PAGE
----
First stop after landing was the hospital and there lay my brother; just a wisp of the man he had been before.  He was dozing and as I sat there with one of my nieces I found myself with an over whelming sense of dread.  He had always looked like my father but as he lay there in that hospital he was the image of my father who had passed away 27 years ago. Those last days with him came flooding back into my mind like it had been the day before.  My heart felt broken that in the end it had all come down to this.  He woke up long enough to know that I was there and would be staying for a few days.  We kissed good night – something I’m not sure if we’d ever done before (he’s not the huggy-kissy type).  

The amazing gifts and blessings came over the next few days as I spent time just talking to him.  When I first got there his family was in denial and they were grasping at straws that he would live for a long time yet.  I just knew otherwise and so I took the opportunity to tell my brother all those things I had always “meant” to say but didn’t.  He too talked to about what he wanted to say and part of it was feeling very guilty for not being a good brother to me.  I was able to reassure him that that was indeed not true and I totally understood why things happened the way they did.  He started to cry and I held him while he did.  While his family had been doing everything they could not to upset him I gave him permission to be upset.  He told me how tired he was of fighting and wanted to know if I thought that his “job was done”.  Of coarse it was and I continued to reassure him that it was perfectly OK if he decided he’d had enough.  That he had done his best and that there was nothing left for him to do.  He cried some more (he to deserved that opportunity to grieve) and as I held him I confirmed that his family was reluctant to let go but that in the end they too would understand.  The angels and our father were waiting to greet him and it was in his hand now as to when he wanted to leave our world and move onto the next.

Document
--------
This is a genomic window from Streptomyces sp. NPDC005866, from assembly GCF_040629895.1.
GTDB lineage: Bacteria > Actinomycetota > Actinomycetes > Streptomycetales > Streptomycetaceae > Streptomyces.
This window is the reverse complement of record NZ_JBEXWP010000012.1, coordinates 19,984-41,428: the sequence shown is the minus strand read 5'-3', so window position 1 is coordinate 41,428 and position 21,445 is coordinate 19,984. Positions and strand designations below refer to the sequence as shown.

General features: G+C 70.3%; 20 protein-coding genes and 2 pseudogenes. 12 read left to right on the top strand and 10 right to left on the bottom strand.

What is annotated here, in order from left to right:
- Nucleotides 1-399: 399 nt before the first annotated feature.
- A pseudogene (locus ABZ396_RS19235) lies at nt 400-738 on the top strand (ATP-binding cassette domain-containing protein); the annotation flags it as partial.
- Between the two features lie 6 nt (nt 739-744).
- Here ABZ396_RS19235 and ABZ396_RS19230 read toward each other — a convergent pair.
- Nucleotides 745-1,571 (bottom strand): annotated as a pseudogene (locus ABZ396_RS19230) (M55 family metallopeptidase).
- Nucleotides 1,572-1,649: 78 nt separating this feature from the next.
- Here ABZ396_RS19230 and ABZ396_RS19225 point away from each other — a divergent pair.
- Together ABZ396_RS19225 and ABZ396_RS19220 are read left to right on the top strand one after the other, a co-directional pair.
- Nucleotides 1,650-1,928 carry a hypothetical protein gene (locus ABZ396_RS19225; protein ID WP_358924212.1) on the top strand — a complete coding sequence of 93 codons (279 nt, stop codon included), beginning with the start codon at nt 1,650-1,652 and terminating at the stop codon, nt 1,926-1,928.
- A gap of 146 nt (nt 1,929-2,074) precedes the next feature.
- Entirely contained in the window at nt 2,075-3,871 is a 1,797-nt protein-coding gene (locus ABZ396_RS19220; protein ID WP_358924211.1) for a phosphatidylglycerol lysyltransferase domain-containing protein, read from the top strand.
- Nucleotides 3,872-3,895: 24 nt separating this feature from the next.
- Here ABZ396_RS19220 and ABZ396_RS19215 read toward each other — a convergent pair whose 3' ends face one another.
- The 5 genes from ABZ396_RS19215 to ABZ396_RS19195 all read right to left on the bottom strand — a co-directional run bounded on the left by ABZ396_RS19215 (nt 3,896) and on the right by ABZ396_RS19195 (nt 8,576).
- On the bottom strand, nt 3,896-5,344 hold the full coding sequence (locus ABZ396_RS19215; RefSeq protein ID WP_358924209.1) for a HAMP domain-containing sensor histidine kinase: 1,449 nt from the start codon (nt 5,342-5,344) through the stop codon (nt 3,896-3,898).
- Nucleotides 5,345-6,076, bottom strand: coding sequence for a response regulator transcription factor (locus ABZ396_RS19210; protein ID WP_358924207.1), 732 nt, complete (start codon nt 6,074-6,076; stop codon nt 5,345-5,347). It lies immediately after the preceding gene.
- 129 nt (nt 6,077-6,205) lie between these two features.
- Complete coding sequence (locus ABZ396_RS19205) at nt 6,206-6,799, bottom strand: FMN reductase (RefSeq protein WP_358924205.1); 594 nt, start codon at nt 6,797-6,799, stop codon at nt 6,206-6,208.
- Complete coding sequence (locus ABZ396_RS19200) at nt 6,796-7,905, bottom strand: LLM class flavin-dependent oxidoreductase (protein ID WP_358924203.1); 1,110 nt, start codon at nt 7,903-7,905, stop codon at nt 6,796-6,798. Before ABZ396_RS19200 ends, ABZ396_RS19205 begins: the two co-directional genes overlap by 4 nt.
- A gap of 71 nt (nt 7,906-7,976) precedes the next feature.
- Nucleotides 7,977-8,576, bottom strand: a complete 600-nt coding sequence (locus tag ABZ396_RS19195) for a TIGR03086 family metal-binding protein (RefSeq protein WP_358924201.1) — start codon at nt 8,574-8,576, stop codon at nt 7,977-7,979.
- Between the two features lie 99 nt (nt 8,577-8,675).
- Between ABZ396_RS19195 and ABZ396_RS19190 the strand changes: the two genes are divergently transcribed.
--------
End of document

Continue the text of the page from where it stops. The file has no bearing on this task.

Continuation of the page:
For those of you who have been through this type of thing this is the “difficult conversation” and it’s also the most important one you can have.  Five years ago it was I who spoke similar words to my mother-in-law just before she passed and in the end that’s really what she had been waiting for – permission to say good bye. 

Not knowing how long he could linger (the doctor felt it would be another month) I said my final good bye to Bryan on Mon. Nov. 17th knowing that it would be the last time we’d see each other in this life.  I had also been blessed to have the opportunity to have some good discussions with my nieces while I was there and in the end they too had that “hard conversation” with their dad.   Very early Wed. morning the 19th my brother slipped into a coma and passed away the next day.  He was 69.